Acemoglu writes, “Some economists think fears of automation and AI displacing workers are overblown. They argue that as work becomes more AI-automated, the resulting productivity gains will spearhead labor demand in other parts of the economy … even in the same firms doing AI-driven automation.” The problem is the creation of AI itself — the automation economy drives labor demands down without any hope of reviving it. Even further, software developers GitHub and OpenAI have recently unveiled an AI pair programmer named Copilot to help provide coding suggestions based on what the programmer prompts the system. Even though the software is “still a work in progress” according to TechTalks, it will continue to become more reliable and efficient as more people use the technology. The unveiling of this particular AI shows that even the jobs of programming AI are not secure. AI is able to infiltrate every industry, and if AI is able to achieve singularity, even careers such as being an author or an artist are at risk of being replaced.

Attempting to prevent the rapid implementation of AI is almost impossible at this point. Many countries in the world are racing against each other in an attempt for AI dominance, trying to cultivate an environment for these companies to grow and flourish. The reason countries are invested in the evolution of AI is because it is revered as a strategic technology that could help countries get a tactical advantage over other countries and help strengthen governance. China is a great example of this, as it invested heavily into the AI industry while simultaneously implementing it into their infrastructure. Following the release of China’s three-step program to become a world leader in AI by 2030, they have planned to create a “$2.1 billion AI-focused technology research park,” according to Forbes. We can already see China implementing AI into the military and smart cities — during the Hong Kong protests, for example, the government implemented AI surveillance to identify citizens and subsequently curb protests.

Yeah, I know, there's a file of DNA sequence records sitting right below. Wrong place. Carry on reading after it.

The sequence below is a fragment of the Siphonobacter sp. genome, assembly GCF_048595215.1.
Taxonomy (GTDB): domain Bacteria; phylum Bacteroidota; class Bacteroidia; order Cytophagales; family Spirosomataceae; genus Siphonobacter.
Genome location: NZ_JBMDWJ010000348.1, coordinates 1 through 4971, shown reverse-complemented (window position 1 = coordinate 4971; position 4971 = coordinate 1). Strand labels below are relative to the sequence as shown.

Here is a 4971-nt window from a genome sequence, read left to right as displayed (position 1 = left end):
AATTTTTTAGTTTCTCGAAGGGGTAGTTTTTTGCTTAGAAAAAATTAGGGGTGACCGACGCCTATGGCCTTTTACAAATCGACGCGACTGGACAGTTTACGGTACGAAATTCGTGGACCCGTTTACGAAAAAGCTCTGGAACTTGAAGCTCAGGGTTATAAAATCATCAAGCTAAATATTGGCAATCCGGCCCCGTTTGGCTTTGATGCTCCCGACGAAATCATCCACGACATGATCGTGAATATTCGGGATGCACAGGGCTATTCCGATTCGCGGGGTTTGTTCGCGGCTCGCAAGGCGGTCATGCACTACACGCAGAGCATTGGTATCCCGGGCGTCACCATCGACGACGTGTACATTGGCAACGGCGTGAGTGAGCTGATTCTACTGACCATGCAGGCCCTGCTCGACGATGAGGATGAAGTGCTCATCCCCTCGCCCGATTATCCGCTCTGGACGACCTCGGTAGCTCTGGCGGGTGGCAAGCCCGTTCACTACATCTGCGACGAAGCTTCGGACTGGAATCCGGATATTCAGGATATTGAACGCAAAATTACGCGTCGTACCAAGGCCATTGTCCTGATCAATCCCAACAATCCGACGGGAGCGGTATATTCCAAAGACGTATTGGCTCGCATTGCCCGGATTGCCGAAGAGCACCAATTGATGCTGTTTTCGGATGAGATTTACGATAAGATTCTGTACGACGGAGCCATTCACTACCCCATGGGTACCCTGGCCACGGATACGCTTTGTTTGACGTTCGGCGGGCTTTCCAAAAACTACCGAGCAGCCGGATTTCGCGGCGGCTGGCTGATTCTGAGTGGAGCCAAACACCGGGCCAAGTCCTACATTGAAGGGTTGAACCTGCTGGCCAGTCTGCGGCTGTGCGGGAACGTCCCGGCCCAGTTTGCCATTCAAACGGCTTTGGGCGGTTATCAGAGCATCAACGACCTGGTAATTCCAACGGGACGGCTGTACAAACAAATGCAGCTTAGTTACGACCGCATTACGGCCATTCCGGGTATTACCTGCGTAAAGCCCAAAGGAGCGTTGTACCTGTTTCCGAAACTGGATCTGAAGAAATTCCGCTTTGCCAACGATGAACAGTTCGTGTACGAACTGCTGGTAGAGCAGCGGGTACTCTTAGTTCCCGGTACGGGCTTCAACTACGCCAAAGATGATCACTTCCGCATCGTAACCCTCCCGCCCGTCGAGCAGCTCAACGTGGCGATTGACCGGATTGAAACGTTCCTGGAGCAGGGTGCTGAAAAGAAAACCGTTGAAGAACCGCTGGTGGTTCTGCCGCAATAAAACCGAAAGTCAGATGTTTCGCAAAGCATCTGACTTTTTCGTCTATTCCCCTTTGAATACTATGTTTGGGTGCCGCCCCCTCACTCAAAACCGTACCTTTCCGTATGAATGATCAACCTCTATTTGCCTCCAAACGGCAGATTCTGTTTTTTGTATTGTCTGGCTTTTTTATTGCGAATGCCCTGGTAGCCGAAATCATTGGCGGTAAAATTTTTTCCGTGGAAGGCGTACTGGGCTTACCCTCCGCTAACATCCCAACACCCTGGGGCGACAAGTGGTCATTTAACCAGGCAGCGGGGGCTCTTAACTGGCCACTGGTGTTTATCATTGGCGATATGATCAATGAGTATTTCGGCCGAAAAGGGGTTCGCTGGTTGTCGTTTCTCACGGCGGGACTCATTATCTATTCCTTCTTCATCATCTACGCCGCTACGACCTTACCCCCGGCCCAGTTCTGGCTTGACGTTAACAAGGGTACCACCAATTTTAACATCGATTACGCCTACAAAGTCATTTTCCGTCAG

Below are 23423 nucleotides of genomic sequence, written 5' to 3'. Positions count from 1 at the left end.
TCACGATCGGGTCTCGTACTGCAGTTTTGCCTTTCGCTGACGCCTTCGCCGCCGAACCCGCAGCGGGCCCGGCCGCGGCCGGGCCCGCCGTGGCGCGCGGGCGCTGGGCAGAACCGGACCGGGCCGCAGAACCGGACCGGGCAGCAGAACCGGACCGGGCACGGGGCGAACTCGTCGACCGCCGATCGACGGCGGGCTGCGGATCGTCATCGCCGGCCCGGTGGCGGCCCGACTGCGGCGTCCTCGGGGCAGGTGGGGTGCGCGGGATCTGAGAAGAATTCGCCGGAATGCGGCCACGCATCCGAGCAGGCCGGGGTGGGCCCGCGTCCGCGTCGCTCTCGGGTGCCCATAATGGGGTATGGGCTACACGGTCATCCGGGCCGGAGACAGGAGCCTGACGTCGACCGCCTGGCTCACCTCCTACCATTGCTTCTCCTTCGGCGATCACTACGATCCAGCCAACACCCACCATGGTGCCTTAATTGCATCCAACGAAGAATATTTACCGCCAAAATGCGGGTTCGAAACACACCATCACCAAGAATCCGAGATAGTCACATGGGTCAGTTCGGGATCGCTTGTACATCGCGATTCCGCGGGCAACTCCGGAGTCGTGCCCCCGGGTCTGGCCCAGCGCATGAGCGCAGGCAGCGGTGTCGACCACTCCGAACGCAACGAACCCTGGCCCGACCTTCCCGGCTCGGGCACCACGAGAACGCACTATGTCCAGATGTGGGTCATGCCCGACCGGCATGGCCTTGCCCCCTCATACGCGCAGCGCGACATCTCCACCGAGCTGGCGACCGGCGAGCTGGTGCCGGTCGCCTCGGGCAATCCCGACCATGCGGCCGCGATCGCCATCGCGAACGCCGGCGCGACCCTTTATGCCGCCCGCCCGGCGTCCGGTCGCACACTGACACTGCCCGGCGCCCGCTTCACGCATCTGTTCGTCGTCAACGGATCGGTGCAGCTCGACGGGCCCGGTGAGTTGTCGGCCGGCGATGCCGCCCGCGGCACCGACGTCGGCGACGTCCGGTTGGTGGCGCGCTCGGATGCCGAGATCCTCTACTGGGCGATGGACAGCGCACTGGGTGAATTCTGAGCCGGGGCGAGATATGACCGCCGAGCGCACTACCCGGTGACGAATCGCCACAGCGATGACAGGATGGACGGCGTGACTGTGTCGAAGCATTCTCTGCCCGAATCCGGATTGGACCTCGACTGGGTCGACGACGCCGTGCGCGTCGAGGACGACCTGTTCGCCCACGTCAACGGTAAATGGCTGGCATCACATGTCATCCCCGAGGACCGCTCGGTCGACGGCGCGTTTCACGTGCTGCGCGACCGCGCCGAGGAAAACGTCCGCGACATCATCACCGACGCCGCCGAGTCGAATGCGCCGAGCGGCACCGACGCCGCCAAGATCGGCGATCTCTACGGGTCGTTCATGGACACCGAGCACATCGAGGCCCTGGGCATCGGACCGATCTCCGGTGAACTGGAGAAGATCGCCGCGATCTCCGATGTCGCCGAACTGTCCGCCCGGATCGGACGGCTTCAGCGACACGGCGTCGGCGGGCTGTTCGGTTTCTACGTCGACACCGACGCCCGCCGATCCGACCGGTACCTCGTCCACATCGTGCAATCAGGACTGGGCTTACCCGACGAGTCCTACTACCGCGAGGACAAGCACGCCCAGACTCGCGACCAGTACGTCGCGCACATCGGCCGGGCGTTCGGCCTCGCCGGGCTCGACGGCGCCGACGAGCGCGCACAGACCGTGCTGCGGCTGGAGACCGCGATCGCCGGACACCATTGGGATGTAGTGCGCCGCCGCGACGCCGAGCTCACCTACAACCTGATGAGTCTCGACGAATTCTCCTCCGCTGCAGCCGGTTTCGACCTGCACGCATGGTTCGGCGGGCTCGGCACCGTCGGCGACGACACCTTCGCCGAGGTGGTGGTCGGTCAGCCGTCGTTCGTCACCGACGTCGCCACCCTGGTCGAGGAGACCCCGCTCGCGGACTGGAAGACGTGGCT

Due to the importance of AI to government entities and many other industries, AI has cemented itself as an important factor to the success of new emerging firms. Trying to eradicate AI currently would actually impede the advancement of society as a whole. Though AI does pose a lot of threats such as the displacement of workers, built-in programmer biases and implications of AI in our political and economic system, the ability of an AI outweighs the risks. Its pure speed in utilizing huge reserves of information and executing action could change the way we live. It is dependent on developers and users as a whole to protect in the manner of how AI is utilized, perhaps through legislation or creating open source AI that is accessible to everyone. Then we could all access even a simple version of an AI that would also help our personal life.

One of the methods Elon Musk proposed in combating the displacement of workers would be to introduce a universal basic income. With the introduction of a universal basic income, we could lessen the strife of structural unemployment and shift toward a different type of societal model — one that bases itself less on a capitalistic work life and more of an emphasis on the humanities and the arts. Perhaps by allowing people to have more free time and less worries about their financial security, we could spur a new renaissance. We could fear AI and allow it to control our lives, or we could act before it becomes too powerful, using AI to benefit us as a society.

Akshay Ma Kumar is a senior majoring in economics.